How Trump lost the fight over tax returns

Without comment or recorded dissent, the Supreme Court on Tuesday ended former president Donald Trump’s years-long fight to shield his tax records from House Democrats, paving the way for a congressional panel to review six years’ worth of federal returns and raising the possibility of some of that information could become public.

The decision draws down a nearly four-year battle by the House Ways and Means Committee to obtain his personal and business records. Trump has insisted that the exercise is politically motivated and that Congress lacks the authority to request the documents. But since leaving office, he has been dealt one loss after another in his bid to keep the information private.

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In a post on Social Truth on Wednesday, Trump blasted the court’s decision. “It is unprecedented to be handed over Tax Returns, & it creates a terrible precedent for future Presidents,” he wrote.

Trump broke with precedent when he refused as a presidential candidate, and then when elected, to release his tax returns, something every president since Richard M. Nixon has done. The explanation he gave was that he was being audited, although numerous experts have said that an audit would not have prevented him from releasing his returns.

The high court’s decision comes just before Democrats, who run the committee, must cede control of the chamber to Republicans. The GOP will take over in January, based on the results of the midterm elections.

Here’s what you need to know about Congress’s power to get tax returns, what led to the Supreme Court’s decision, and what comes next:

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Can Congress get my tax records?

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Yes. A 1924 law allows certain congressional committees to obtain tax returns from the Treasury Department, which oversees the Internal Revenue Service. The law says that the Treasury Secretary “shall furnish” the records requested by the House Ways and Means Committee, the Senate Committee on Finance and the Joint Committee on Taxation.

The committees can obtain the records as long as they seek them with a legitimate committee purpose.

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Can Congress get the president’s tax records?

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Legally, experts say, the answer is yes. But the Trump administration, and later his lawyers, have resisted such attempts.

In April 2019, the House Ways and Means committee requested six years of Trump’s personal and business tax returns. At the time, the tax information was critical to inquiries including questions about Trump’s financial dealings and potential ties to foreign governments.

The Trump administration would not play ball. Then-Treasury Secretary Steven Mnuchin argued that House Democrats’ request served no “legitimate legislative purpose” and a disclosure would violate Trump’s privacy. He also said the request was “unprecedented.”

Trump was able to beat back House Democrats’ efforts, until Joe Biden took office in January 2021. In July of that year, the Justice Department determined that the records should, indeed, be turned over. That determination set off fierce, prolonged and ultimately unsuccessful legal challenges from Trump.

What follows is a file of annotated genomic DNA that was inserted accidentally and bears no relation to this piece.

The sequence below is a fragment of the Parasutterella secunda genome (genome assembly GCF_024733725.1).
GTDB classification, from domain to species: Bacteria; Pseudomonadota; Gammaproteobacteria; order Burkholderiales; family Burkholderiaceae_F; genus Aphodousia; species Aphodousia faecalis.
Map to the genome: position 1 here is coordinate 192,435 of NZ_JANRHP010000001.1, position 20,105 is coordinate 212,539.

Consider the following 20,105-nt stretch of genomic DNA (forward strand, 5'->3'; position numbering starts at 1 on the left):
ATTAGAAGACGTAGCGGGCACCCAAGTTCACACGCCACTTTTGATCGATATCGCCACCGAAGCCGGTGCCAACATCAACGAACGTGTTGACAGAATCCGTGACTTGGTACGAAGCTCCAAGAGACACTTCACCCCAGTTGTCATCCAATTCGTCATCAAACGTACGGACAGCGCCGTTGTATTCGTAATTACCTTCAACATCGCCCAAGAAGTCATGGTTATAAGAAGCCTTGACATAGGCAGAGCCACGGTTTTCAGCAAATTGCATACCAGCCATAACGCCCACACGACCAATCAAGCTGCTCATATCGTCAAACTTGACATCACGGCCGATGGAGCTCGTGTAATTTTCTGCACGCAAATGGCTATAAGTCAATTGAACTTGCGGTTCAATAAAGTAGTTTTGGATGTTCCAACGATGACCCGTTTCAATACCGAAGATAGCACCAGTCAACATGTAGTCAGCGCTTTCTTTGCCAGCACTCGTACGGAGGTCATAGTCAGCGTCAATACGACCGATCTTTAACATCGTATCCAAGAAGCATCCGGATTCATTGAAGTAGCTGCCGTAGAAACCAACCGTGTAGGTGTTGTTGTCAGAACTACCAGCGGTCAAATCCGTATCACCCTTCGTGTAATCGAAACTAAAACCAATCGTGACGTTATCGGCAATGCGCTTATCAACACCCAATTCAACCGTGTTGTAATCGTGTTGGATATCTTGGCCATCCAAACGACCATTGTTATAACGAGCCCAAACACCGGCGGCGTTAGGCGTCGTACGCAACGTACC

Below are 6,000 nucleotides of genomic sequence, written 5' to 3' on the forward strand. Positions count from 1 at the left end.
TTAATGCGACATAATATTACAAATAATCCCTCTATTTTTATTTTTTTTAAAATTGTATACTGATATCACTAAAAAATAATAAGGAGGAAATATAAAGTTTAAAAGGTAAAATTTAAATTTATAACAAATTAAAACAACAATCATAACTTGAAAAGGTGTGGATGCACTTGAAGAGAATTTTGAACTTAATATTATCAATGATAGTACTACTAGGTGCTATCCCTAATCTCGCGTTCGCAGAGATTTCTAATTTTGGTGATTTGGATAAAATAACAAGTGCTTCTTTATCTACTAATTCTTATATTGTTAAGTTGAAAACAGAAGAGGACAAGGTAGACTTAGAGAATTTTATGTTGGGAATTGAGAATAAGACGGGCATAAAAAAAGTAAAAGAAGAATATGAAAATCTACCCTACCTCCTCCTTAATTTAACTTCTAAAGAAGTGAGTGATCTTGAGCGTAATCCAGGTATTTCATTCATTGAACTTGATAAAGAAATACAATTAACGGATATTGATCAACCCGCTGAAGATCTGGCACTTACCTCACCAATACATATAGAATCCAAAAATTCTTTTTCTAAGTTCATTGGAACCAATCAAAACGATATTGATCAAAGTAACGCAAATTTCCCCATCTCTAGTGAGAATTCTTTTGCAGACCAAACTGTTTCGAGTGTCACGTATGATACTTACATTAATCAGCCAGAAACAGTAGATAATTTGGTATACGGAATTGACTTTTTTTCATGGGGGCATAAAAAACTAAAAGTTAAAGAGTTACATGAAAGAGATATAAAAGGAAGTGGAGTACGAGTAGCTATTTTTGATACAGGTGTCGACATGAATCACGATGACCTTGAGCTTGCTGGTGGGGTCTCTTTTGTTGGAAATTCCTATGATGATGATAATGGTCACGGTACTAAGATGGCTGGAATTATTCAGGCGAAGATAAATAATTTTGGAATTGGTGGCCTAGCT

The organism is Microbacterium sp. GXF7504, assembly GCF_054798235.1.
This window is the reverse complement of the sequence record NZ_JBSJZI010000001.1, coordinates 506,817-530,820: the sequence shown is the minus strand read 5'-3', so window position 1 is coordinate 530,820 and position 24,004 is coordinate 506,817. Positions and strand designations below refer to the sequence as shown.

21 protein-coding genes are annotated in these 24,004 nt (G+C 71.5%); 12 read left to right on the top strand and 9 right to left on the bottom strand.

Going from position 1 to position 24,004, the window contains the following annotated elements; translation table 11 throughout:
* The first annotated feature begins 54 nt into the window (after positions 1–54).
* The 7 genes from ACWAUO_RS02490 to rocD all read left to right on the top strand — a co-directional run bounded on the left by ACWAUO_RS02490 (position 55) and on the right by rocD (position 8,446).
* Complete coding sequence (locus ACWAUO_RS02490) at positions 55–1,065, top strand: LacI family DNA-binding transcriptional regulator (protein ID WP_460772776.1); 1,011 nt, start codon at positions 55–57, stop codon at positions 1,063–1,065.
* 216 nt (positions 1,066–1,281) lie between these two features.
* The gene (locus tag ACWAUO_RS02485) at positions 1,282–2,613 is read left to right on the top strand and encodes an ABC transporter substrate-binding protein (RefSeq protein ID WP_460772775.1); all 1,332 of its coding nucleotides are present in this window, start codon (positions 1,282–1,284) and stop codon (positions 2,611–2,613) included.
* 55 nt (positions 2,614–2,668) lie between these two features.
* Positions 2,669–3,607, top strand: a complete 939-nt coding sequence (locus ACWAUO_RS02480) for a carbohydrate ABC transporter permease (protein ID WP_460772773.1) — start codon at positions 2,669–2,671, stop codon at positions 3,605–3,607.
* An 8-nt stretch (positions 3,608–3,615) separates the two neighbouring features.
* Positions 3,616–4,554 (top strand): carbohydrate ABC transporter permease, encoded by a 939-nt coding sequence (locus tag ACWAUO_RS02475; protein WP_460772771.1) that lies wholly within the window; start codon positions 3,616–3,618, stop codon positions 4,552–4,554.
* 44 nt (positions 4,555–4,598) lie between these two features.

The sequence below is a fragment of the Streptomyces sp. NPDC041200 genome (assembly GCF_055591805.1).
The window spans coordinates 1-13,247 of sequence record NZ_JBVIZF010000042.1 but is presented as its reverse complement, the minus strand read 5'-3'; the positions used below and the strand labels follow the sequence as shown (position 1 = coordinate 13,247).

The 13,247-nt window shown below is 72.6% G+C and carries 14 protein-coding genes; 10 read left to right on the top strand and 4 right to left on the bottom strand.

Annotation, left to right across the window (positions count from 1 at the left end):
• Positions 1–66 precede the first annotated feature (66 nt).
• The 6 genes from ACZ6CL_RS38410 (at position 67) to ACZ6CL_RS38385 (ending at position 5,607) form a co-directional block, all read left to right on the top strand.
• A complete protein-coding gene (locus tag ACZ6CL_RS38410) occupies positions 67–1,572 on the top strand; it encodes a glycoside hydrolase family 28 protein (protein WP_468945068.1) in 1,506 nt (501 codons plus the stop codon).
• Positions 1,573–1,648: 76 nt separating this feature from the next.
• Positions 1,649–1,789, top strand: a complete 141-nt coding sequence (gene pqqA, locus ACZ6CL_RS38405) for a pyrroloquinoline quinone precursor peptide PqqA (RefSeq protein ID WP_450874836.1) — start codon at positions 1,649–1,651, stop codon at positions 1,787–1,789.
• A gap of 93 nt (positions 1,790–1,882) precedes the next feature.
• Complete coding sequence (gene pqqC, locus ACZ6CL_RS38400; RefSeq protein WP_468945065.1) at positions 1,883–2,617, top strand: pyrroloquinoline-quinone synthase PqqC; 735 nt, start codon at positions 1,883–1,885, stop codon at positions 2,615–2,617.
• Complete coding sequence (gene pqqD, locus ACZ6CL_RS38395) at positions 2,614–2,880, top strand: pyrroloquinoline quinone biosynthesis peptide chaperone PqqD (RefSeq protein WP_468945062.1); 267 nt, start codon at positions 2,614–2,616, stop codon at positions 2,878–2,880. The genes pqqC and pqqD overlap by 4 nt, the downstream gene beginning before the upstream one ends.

In December 2021, a federal judge rejected arguments from Trump’s lawyers that the tax information could not be turned over, saying that Trump’s case had weakened, in part, because he was no longer president. A federal appeals court panel in August similarly sided with House Democrats, and the full court later declined to reconsider its decision. This week, the Supreme Court put the matter to rest.

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Is there any precedent for this?

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In 1973, the IRS turned over President Richard M. Nixon’s tax returns the same day the Joint Committee on Taxation asked for them amid questions about his income taxes.

The committee reviewed the records, finding that he owed nearly $500,000 in additional taxes over four years. The Joint Committee of Taxation voted to release a report that included Nixon’s tax return information.

As the Trump administration resisted disclosure of his taxes, Democrats raised the Nixon precedent, which challenged Mnuchin’s claim that Democrats’ demands for the president’s tax documents were unprecedented. Republicans argued that the two cases could not be compared, pointing out that Nixon requested the investigation into his tax returns, and Trump did not.

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What can happen next?

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The Treasury Department has not publicly indicated when it will turn over the tax records, only that it will comply, The Washington Post reported on Tuesday. Rep. Lloyd Doggett (D-Tex.), a member of the House Ways and Means Committee, told CNN on Tuesday that the committee will receive the documents “by next week.”

But Democrats have only a little more than a month to review the documents before Republicans officially take control of the House.

While it’s generally illegal for the government to release a person’s tax documents, the House committee might be able to release certain information about Trump’s returns through a report or other findings, a Democratic aide who spoke on the condition of anonymity to describe internal deliberations, told The Post on Tuesday. The committee would have to vote to make the information public, the aide said.

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The Washington Post’s Robert Barnes, Jeff Stein, Isaac Stanley-Becker, Spencer S. Hsu, Devlin Barrett, Damian Paletta, Erica Werner and Josh Dawsey contributed to this report.

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